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July 29, 2022

The New Normal: Houses Available to Buy Reach All Time Lows


Victor Valentine Romo

The New Normal: Houses Available to Buy Reach All Time Lows

Work-From-Home / Remote Work Created an Influx of New Residents

While this may come as a surprise to absolutely no-one, the Triangle has seen a drastic increase in new home ownership.

"Home sales rose nearly 11 percent across the state in 2020, while median prices climbed almost 10 percent. In the Triangle, sales were up by 9 percent over 2019, with median prices rising more than 6 percent, to $295,000." — WRAL

People are realizing they can get much more house for a more affordable mortgage. This is especially important because spending time (between work and recreation) at home has become the top priority.


If you're going to be spending a majority of your life in your home, wouldn't you want to be comfortable?

Residents in densely-populated states are seeing the appeal of moving to areas that are quieter, have less traffic, or offer more livable space within their homes.

Record Low Interest Rates + Record Low Inventories = Current Price Crunch

People are flocking to North Carolina to settle for the quieter life to raise their families and work from home.


Local news reports show much of the same sentiment no matter which county.

From Dunn to Wake Forest, Pittsboro to Chapel Hill, the markets are as hot as ever.

"Researched migration trends to prove that point. According to mover United Van Lines, 60 percent of the moves in North Carolina were made by people moving into the state, which is the sixth-highest inbound percentage in the country." — WRAL
  • In Wake County, sales were up 6.8 percent, and prices were up 7.1 percent.
  • In Durham County, sales jumped 4.2, percent, and prices rose 6.7 percent.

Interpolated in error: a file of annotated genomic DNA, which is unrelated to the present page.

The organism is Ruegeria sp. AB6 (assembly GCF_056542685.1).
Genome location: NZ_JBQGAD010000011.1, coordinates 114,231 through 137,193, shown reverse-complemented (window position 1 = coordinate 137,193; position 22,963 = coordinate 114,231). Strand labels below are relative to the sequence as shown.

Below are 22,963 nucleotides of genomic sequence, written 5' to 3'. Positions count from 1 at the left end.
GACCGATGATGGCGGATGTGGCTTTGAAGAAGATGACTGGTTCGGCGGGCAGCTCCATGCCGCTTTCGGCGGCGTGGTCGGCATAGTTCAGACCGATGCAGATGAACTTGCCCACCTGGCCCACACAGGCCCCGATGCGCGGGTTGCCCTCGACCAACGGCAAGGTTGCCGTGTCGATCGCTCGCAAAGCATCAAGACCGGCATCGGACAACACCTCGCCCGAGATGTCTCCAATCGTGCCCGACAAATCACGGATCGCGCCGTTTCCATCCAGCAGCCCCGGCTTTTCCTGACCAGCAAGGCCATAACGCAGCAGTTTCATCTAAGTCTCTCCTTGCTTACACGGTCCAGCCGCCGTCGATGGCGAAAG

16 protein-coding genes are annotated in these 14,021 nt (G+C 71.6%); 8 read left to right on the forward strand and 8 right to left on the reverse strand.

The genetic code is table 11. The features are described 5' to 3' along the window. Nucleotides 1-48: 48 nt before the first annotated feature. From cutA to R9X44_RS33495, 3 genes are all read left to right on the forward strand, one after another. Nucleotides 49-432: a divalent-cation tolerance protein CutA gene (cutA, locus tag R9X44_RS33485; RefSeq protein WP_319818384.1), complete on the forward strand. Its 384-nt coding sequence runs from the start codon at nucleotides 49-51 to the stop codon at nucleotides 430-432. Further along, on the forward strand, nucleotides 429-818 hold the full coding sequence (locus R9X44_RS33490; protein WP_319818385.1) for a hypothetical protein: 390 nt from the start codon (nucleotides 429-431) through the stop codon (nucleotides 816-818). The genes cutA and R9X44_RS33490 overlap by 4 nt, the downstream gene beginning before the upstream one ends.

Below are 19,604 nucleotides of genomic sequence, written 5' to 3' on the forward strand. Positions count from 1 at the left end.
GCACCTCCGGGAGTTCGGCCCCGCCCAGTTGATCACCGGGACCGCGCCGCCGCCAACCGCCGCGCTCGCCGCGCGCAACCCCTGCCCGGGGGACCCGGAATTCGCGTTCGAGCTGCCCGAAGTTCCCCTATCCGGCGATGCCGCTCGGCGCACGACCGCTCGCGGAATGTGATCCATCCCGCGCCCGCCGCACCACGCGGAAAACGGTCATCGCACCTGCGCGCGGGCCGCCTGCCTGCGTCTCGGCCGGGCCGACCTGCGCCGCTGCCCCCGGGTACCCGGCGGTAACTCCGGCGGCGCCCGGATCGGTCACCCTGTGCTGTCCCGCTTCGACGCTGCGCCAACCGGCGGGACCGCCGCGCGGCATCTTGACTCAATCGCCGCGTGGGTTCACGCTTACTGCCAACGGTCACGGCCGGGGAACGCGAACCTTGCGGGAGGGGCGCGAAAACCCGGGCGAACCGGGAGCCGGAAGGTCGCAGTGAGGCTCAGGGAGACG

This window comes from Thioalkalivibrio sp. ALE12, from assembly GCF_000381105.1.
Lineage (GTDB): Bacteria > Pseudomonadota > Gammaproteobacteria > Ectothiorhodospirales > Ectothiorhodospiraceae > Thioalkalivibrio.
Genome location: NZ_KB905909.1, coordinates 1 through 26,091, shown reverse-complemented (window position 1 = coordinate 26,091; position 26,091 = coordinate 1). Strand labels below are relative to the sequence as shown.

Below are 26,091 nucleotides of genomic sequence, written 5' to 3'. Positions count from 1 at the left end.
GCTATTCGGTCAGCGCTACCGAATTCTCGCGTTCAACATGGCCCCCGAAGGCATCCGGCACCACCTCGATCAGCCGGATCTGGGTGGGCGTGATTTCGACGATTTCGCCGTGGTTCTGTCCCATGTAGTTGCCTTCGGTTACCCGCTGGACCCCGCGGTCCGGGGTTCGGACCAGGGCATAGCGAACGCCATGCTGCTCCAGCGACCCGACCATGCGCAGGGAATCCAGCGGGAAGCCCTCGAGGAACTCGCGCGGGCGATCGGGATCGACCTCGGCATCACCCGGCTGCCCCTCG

• Johnston County experienced a 14.5 percent increase in sales and a 6.4 percent increase in prices.
  • Despite sales dropping 2.2 percent in Orange County, the median price went up more than 4 percent.
  • Cumberland County had the biggest winners among home sellers, with sales up 13 percent and prices up 12 percent.
  • All statistics provided courtesy of

Between record-low interest rates & record-low inventories, we're experiencing a 'crunch' of prices being driven up across North Carolina, especially areas adjacent to Raleigh / the Research Triangle. Listings have been in short supply across the Triangle since mid-last year.

There are a few reasons for inventory reaching these record lows, the most notable being mortgage memorandums that allowed those effected by the pandemic to not have to worry about foreclosure. However, many of these programs end in the summer. The hope is that more homes will be able to go up for sale to keep up with demand.

One of the simple responses to this problem is, "why can't we build more houses?"

To that, there is an even more concerning answer...

Building Costs, Lumber, & Worries of Inflation

Lumber shows absolutely no signs of slowing its dramatic increase of pricing over the last year, leaving some builders concerned for their developments.


Consider this stat: Lumber prices have risen by 130 percent since before the COVID-19 pandemic, which makes for an estimated $24,000 difference in the cost of a newly constructed single-family home, per data from the National Association of Home Builders. As of press time, the average lumber price is $1,372 per 1,000 board feet. — Popular Mechanics

We wrote about rising building costs in December 2020, but are only now seeing the effects of this continuing crunch caused by the lockdowns & supply chain problems.

Perhaps there will be some relief in the near future. But as it looks now, the Triangle is going to have a red-hot market for the foreseeable future.

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